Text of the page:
Corporate pork: the secret ingredient in the fiscal-cliff recipe

Once upon a time, a President or Congressional leader trying to get a bill passed would use earmarks—also known as “pork”—to buy votes from reluctant senators or representatives. In 2006, Congress passed a law ending earmarks. Hooray, we all thought: that’s the end of that. But wait. Now, we have the fiscal cliff bill. It doesn’t have specific earmarks for politicians’ pet projects—like bridges to nowhere or multi-million-dollar football stadiums for private universities—but it certainly does include some bacon-like provisions. Only this time around, they’re not called “pork,” they’re corporate tax incentives that just smell like it.

Another difference between these corporate tax giveaways and old-fashioned pork is that the new handouts aren’t all new. Many of them—technically known as “tax extenders”—are “temporary” tax breaks and incentives that are being extended yet again as a way of placating senators and congressional reps into saying yes to the fiscal cliff bill. [Some observers, noting that the bill passed the Senate with a vote of 89 to 8, question whether these provisions were actually needed to get the bill approved.]

A recent article in the Washington Post offers a top-10 list of the ham sandwiched into the fiscal cliff bill. Some of them make sense, but most of them are patently obvious giveaways to corporations with big lobbying and political-contribution budgets. The bill includes 50+ such gifts, which will save their beneficiaries an estimated $76 billion. And, by the way, under the fiscal cliff bill, the breaks are retroactive to 2012, so corporations and individuals can claim them on their 2012 and 2013 tax returns. The Washington Post’s top ten list includes:

A $9 billion “sop for Wall Street banks and major multinationals.

A rum tax for Puerto Rico

Cheaper office space for Goldman Sachs

Help NASCAR build racetracks

Treat coal from Indian lands as an alternative energy source

Promote plug-in electric scooters.

Repair the railroads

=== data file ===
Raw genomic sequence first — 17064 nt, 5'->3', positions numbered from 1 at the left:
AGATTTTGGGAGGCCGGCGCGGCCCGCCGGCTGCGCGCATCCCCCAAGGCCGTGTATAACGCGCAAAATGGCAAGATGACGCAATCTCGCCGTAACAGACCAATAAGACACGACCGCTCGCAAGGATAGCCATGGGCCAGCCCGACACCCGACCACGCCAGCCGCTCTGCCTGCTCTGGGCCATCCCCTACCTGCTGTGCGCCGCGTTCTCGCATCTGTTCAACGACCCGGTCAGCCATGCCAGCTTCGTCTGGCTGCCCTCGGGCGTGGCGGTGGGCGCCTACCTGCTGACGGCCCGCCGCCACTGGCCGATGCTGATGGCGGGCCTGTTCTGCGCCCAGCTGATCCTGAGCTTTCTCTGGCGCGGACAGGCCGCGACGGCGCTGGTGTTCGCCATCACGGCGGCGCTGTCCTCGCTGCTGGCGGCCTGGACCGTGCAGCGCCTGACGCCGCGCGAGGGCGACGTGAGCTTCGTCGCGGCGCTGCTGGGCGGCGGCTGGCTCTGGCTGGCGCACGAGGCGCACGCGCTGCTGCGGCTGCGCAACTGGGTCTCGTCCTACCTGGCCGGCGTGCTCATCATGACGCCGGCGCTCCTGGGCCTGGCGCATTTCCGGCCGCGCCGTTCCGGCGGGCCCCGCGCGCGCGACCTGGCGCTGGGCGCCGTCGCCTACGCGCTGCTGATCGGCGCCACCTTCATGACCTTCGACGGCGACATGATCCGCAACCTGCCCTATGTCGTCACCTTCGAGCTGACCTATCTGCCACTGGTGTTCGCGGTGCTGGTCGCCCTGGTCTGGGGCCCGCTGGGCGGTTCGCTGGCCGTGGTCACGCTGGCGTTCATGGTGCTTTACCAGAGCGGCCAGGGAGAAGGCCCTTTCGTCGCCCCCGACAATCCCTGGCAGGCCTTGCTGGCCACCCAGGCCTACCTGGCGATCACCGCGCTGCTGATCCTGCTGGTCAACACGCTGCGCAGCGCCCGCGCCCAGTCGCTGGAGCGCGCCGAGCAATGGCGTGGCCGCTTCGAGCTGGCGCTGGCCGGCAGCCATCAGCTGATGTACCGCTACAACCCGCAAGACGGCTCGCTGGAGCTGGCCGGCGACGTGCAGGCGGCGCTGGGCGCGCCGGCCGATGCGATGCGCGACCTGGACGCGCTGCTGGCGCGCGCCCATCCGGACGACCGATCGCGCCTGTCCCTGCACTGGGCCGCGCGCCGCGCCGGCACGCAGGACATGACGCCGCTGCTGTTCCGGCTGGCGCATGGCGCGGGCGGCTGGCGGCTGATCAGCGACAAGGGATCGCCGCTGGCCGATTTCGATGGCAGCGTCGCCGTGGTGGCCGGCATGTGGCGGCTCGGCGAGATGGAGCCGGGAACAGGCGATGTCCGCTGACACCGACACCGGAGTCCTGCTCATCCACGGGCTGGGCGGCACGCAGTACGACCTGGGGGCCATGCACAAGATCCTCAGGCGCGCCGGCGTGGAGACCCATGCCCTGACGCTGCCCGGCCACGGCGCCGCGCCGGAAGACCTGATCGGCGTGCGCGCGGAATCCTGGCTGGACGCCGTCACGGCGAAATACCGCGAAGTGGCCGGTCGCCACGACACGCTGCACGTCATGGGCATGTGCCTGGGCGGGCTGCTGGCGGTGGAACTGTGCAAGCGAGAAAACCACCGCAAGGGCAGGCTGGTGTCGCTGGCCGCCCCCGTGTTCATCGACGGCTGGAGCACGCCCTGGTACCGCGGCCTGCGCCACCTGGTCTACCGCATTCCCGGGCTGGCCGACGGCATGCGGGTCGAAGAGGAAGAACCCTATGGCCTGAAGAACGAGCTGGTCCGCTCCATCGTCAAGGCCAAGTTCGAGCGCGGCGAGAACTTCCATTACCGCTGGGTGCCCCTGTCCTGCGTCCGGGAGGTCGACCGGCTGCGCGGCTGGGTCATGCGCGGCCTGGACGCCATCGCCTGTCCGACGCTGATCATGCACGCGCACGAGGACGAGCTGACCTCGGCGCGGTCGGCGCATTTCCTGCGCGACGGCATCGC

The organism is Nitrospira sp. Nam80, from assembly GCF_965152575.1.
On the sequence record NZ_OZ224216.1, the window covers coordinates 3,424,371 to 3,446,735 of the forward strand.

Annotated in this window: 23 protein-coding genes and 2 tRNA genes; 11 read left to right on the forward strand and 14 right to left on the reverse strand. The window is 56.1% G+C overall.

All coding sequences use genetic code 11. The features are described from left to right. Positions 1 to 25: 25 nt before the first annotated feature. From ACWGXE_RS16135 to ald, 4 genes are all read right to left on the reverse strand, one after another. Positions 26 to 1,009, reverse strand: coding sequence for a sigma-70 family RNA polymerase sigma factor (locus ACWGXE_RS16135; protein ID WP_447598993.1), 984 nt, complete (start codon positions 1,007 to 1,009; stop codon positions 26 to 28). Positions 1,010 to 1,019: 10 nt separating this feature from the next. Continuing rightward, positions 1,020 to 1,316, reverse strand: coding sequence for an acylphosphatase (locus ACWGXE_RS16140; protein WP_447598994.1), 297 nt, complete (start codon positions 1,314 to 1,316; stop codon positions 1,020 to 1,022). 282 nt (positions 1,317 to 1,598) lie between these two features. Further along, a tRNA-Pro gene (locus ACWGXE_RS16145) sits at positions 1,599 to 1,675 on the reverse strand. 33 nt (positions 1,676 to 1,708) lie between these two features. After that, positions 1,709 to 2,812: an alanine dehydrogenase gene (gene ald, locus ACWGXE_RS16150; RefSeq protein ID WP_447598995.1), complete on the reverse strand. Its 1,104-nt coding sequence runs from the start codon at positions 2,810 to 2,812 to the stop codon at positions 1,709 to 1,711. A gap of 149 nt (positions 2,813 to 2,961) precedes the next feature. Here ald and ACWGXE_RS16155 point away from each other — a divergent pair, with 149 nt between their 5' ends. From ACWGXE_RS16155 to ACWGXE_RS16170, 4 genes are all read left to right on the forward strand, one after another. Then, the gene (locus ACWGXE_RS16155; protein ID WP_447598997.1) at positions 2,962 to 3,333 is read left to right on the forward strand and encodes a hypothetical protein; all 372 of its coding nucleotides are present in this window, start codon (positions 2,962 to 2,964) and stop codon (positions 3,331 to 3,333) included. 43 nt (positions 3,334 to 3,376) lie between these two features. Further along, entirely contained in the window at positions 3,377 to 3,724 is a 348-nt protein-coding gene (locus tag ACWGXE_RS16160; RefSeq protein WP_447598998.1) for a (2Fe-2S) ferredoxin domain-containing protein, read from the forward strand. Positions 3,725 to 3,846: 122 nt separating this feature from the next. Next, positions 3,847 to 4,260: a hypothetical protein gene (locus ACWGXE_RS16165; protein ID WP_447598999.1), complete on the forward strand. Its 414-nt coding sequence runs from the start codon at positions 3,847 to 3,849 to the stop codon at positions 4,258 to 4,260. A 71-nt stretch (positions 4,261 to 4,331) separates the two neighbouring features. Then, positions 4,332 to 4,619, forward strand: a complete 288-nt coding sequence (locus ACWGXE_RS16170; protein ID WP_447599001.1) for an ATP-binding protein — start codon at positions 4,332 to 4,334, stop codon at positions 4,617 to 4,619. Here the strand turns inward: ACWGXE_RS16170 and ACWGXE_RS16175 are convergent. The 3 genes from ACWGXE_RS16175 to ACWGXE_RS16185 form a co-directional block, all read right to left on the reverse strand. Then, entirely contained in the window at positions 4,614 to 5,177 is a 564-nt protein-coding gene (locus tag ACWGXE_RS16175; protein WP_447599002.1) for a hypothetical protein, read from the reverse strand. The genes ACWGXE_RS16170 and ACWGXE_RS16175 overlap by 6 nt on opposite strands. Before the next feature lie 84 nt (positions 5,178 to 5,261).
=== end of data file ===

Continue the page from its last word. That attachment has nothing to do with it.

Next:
Subsidize Hollywood films

Crack down on tax cheats… in prison

Provide incentives for commuters to take the bus or trains

Not included in that top 10 list is the already infamous “asparagus bailout,” a pre-existing, and now extended, tax break for farmers—mostly in Washington state, it seems. Senators pushing this provision say it’s needed because American asparagus farmers have been “devastated” by cheap imported Peruvian asparagus.

Also not spelled out in the Washington Post summary is a section extending “tax credits for foreign subsidiaries.” Observers who know how to interpret the obtuse language of this provision explain that it allows US multinationals to not pay taxes on income earned by companies they own abroad, and that it cost $1.5 billion from 2010 and 2011. The US Chamber [previously known as the US Chamber of Commerce] loves it.

So, exactly which government officials wrote in which corporate and individual tax extenders? It would be enlightening to to see a chart with those match-ups. For now, we know that Sen. Ron Wyden (D-OR) is claiming credit for the plug-in electric scooter incentive and that Senator Patty Murray (D-WA) is proud of the asparagus provision. And it’s clear that, during the run-up to passage of the bill, corporate lobbyists put a lot of pressure on the White House. According to the Center for Responsive Politics, lobbyists representing more than 100 companies and organizations, such as General Motors, Time Warner and Coca-Cola went to the White House to push for specific boondoggle extensions. According to the Washington Post, the $9 billion corporate, off-shore financing loophole had its very own trade association, whose members include GE, Caterpillar and JP Morgan, and a super-lobbyist—Steve Elmendorf—who was paid $80,000 in 2012 to push for it.

You can read more about the specifics of these corporate subsidies at Naked Capitalism.

Bottom line: In the good old days of pork-barrel politics, some earmarks [certainly not all of them] had real, common-good benefits for ordinary people, and you could, at the very least, see who voted for what. The fiscal cliff deal was far less transparent and more like a secret-Santa gift exchange. Maybe earmarks were better?